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Comment: Getting a CS degree after a liberal arts degree (Score 1) 391

by Ellen Spertus (#47920847) Attached to: Ask Slashdot: Any Place For Liberal Arts Degrees In Tech?

I teach in a unique graduate program for students who developed an interest in CS after completing a bachelor's degree in another field, usually in the liberal arts or social sciences. For their thesis, students can combine their old field (if it still interests them) with CS. Our grads have been doing great in the market, although it's probably more because of their graduate CS degree than their undergraduate degree. One built upon her English degree to become a tech writer, but most become software engineers.

Comment: Re:Welcome to government science (Score 1) 348

by mellon (#47876785) Attached to: When Scientists Give Up

Free market capitalism gives us Viagra. Which is a dramatic way of saying that it encourages short-term thinking, because human beings have a well-documented cognitive bias toward near-term results, and tend to heavily discount the benefit of long-term results. And so we get cattle ranchers abusing antibiotics even though in the long run many people will die as a result of the antibiotic-resistant bacteria this practice breeds. And we get pharma companies developing Viagra analogues instead of antibiotics.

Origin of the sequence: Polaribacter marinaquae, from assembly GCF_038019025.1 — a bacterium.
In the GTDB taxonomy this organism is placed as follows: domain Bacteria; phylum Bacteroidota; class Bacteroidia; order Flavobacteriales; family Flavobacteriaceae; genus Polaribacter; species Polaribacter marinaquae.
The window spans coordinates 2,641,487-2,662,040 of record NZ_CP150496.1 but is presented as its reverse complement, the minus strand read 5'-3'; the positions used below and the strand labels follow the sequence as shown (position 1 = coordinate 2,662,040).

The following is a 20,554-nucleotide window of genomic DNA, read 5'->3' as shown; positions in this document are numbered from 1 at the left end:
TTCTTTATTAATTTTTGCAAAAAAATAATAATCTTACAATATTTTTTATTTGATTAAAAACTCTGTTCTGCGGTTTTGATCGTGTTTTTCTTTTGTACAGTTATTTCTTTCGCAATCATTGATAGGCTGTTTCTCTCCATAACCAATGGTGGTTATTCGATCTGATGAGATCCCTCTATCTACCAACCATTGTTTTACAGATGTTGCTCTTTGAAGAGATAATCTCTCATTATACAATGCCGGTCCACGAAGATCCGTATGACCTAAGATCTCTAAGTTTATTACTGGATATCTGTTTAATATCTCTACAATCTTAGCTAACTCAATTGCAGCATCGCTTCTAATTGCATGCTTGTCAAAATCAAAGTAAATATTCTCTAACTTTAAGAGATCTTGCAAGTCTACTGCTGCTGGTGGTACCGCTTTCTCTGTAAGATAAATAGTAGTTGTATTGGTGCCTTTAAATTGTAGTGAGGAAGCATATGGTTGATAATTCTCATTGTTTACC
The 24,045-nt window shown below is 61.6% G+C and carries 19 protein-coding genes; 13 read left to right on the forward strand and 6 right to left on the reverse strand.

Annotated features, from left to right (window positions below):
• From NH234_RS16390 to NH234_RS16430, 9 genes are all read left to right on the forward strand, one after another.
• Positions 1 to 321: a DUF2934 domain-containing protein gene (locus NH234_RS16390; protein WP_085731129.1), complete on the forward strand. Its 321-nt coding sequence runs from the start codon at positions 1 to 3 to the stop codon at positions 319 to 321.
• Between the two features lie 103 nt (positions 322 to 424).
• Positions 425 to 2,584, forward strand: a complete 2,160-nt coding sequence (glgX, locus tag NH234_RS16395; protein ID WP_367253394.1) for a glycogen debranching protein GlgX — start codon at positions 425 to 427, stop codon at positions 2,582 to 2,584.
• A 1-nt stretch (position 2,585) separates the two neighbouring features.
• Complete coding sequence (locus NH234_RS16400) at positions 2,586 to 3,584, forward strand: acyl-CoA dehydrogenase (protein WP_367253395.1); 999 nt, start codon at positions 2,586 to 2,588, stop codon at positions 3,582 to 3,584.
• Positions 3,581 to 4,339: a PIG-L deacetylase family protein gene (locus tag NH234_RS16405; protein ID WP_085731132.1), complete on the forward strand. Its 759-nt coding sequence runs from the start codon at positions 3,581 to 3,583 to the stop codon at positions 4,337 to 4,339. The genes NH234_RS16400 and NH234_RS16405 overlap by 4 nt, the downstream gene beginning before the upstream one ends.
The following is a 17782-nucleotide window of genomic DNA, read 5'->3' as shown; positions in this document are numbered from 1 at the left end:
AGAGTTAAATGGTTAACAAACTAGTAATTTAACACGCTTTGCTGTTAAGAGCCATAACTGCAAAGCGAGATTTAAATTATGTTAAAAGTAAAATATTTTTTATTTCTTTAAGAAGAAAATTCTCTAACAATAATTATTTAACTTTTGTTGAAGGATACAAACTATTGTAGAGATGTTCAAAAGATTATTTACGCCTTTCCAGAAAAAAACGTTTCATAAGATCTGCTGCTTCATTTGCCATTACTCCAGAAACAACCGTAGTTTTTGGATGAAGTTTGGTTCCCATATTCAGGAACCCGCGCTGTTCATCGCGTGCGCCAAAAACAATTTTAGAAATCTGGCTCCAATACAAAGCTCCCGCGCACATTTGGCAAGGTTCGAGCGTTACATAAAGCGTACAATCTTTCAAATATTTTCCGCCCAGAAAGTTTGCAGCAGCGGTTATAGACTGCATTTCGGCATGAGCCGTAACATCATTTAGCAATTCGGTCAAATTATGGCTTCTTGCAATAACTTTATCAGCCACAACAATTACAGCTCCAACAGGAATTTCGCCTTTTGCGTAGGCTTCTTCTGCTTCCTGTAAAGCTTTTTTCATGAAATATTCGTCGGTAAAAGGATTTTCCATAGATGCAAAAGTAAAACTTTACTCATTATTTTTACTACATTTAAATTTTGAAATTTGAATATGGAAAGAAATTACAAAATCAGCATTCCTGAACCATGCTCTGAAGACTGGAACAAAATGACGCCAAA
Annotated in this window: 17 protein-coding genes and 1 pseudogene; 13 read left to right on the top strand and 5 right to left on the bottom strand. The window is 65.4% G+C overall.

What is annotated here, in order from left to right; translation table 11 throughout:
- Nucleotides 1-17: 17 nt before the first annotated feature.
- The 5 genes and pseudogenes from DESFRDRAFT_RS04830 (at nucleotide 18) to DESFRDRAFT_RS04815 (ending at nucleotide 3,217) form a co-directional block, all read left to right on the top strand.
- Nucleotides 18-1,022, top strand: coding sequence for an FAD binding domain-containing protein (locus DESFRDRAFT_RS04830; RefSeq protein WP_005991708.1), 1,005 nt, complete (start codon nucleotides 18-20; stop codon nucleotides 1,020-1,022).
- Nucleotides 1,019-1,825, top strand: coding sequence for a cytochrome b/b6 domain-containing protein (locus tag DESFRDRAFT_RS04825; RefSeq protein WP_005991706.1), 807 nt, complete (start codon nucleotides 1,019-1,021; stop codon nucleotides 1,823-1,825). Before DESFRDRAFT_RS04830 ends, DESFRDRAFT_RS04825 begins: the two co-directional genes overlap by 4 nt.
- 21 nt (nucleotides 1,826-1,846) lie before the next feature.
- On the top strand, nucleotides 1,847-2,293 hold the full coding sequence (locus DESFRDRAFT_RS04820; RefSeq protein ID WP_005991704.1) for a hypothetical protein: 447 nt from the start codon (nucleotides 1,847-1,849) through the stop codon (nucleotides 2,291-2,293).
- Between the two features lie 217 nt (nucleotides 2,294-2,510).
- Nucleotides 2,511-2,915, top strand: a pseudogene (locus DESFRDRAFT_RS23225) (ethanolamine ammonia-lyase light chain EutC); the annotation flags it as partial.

I say this not for your benefit, since you are not interested in being contradicted, but because it's possible that someone else reading your diatribe might believe you if nobody points out the problem with what you've said.

Comment: Re:Welcome to government science (Score 4, Insightful) 348

by mellon (#47873581) Attached to: When Scientists Give Up

No, actually the government was very dynamic at one time and got a lot of really impressive research done. Then people like you who think "government bad" started to complain about taxes and regulation, and over the course of the past 40 years or so, you've managed to suck a lot of life out of the government. It's the whole Gordon Gecko philosophy: greed is good. No, actually, it isn't. What's good is working together.

Comment: Re:Yeah, because that's a good idea. (Score 1) 167

by mellon (#47838897) Attached to: Scientists Sequence Coffee Genome, Ponder Genetic Modification

Yes, all plants produce chemicals that repel or kill pests. Some of them are deadly neurotoxins. Some do not exist in any foods. Caffeine is actually a good insect killer, but you wouldn't want caffeine in your corn, would you?

Your arguments about glyphosate sound great, but don't actually contradict what I said.

I don't work for free, but patents are a huge detriment to my work. They are simply the wrong way to pay for research: they slow down research, increase uncertainty for people who are actually doing productive work, and most of the cash they throw off goes to lawyers rather than to people who are actually doing the work. Of course people (even lawyers!) have to eat, but farmers have to eat too. Monsanto's practices have put many farmers out of business (more in India than here in the U.S.).